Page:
• 3 Before serving the wine, aerate it to bring out the taste and aroma. This is especially crucial to remember when dealing with younger red wine types. In order to canaerate your wine, you must expose it to the air in a decanter or in a big wine glass.
  • Pour the wine into a decanter, which is a glass vessel with a large body and a tiny mouth that allows the wine to be exposed to the most quantity of oxygen possible throughout the aging process. When decanting red wines, tilt the wine bottle as little as possible to provide the best results. The majority of the sediment will remain in the bottle rather than in the decanter as a result of this. Another option is to pour your wine into a blender and pulse it on high for 15-30 seconds to aerate it. Dark red wines with a high concentration of tannins, such as Shiraz and Syrah, should be allowed to breathe for 1 to 2 hours before serving. This will lessen the tannic character of the wine.
  • 4Serve soft cheeses in bite-sized chunks, rather than slices. To ensure that soft cheeses like Brie remain intact until they are consumed, they should be served whole to prevent them from crumbling. Prepare a cold serving tray and have a cheese knife so that visitors may spread the cheese on crackers or fruit while they are waiting for their turn. Soft cheeses will not run if the dish is kept refrigerated. 5 Guests will find it simpler to consume hard cheeses if they are sliced thinly. Hard cheeses should be sliced into slices that are approximately 1 4inch (0.64 cm) thick with a sharp, non-serrated knife. Remove thin wafers from wedge-shaped cheeses by slicing them in half. Small bite-size bits of crumbly cheese, such as Bleu cheese, can be created from large chunks of the cheese.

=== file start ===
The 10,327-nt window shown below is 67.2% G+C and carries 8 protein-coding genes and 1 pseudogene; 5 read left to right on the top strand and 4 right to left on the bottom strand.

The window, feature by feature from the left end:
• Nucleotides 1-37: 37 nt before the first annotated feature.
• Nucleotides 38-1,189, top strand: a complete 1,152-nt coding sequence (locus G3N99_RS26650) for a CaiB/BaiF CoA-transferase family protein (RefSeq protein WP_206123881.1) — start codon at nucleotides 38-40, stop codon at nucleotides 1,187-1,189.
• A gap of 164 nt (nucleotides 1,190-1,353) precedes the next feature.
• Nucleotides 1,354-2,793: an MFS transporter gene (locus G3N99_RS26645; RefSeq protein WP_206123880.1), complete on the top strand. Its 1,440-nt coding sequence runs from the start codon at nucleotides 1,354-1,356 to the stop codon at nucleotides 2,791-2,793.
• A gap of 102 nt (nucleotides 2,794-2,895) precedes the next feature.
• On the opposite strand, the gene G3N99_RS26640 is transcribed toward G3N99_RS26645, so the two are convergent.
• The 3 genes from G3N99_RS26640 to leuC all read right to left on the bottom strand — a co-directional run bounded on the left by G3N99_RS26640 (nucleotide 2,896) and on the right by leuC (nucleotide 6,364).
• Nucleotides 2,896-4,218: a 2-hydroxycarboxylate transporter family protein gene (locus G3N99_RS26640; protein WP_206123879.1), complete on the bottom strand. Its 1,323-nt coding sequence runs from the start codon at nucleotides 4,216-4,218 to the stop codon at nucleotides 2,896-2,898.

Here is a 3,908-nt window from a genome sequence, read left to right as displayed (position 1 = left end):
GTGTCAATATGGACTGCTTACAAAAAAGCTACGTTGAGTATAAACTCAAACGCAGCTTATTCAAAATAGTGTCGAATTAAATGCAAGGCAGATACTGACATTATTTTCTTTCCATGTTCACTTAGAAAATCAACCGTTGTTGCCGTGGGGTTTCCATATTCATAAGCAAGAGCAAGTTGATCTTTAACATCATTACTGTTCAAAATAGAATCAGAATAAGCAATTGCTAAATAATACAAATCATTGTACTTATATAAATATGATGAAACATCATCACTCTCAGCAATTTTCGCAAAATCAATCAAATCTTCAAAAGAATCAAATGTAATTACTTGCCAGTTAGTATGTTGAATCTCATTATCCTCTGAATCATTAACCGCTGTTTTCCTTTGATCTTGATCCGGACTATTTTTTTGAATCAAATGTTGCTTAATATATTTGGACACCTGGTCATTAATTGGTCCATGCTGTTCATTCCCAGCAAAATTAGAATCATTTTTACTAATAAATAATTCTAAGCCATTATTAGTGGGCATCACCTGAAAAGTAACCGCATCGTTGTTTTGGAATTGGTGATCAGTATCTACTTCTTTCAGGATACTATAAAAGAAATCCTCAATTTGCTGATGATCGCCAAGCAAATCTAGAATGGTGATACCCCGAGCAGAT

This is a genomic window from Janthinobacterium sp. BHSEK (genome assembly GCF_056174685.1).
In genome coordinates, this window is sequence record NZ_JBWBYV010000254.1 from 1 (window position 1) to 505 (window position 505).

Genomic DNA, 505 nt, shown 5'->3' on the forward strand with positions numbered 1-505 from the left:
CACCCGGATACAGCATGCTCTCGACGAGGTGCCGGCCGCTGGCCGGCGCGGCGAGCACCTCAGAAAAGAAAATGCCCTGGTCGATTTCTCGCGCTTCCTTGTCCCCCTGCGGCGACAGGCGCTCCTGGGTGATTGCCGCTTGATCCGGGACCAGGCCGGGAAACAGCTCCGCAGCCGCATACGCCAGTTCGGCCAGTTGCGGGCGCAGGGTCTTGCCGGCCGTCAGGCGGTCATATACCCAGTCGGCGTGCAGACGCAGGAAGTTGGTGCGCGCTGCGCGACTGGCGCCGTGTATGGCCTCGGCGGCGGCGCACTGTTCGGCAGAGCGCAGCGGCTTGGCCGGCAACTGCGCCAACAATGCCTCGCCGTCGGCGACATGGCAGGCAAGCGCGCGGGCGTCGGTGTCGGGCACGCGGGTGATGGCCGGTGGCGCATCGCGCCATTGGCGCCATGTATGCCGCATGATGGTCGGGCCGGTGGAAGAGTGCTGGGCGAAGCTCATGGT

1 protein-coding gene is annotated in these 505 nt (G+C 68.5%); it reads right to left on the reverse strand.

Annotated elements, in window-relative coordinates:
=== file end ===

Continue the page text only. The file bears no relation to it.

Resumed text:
• In case your visitors wish to chop their hard cheeses even more, place them on wooden cutting boards before serving them. Place these boards on a flat surface, then use a separate cheese knife for each option on each board.
  • In case your visitors choose to further cut their hard cheeses, place them on wooden cutting boards to prevent them from breaking. Place these boards on a flat surface, then use a separate cheese knife for each option on the board.
  • Stack the cheeses on the platter in a clockwise direction, working your way around the edge of the dish. Place the mildest cheese at the top of the platter and the rest of the cheeses around the plate in descending order from mildest to strongest
  • For optimal results, bring all cheeses to room temperature about a half hour before serving to improve their taste.
  1. As a general rule, the tastes of cheeses that are created and then matured before being served, such as Cheddar and Bleu, get more intense as the cheeses are aged. As a result, non-aged cheeses tend to have a milder flavor than aged cheeses, and vice versa. Advertisement
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  • Question What is the best way to match wine with cheese? Christopher Lucchese is a Certified Sommelier who is linked with Home Somm, a Los Angeles-based company that provides private wine tastings, wine education, and matched wine dinners. Additionally, Christopher worked as a Sommelier for three years at Michael Mina’s Bourbon Steak, which was recognized with a Michelin star. He is now enrolled as a Level 4 Diploma Student with the WSET (WineSpirit Education Trust). He is also a Certified Sommelier via the Court of Master Sommeliers, and he has received training from the Wine Scholar Guild and the Culinary Institute of America, among other institutions. He studied winemaking, viticulture, and enology at the University of California, Davis, for two semesters. Answer from a Certified SommelierExpert Wines with strong flavors should be paired with strong flavors in cheeses, and vice versa. For example, strong cheeses such as blue cheese pair better with a fortified wine such as Roquefort than they do with a lighter wine such as a Pinot Grigio. It is best to pair lighter, creamier cheeses and wine with milder-flavored wines
  • Question What do you think about sparkling wine? Triple crème cheeses, as well as their cousin, Brie, pair nicely with sparkling champagne. Although not every cheese pairs well with every wine, and vice versa, there are exceptions. If you want to make certain that your party has the greatest cheese and wine combination, consult with an expert at the winery where you buy your wine, do some research on the Internet, and/or taste test for yourself before throwing the party.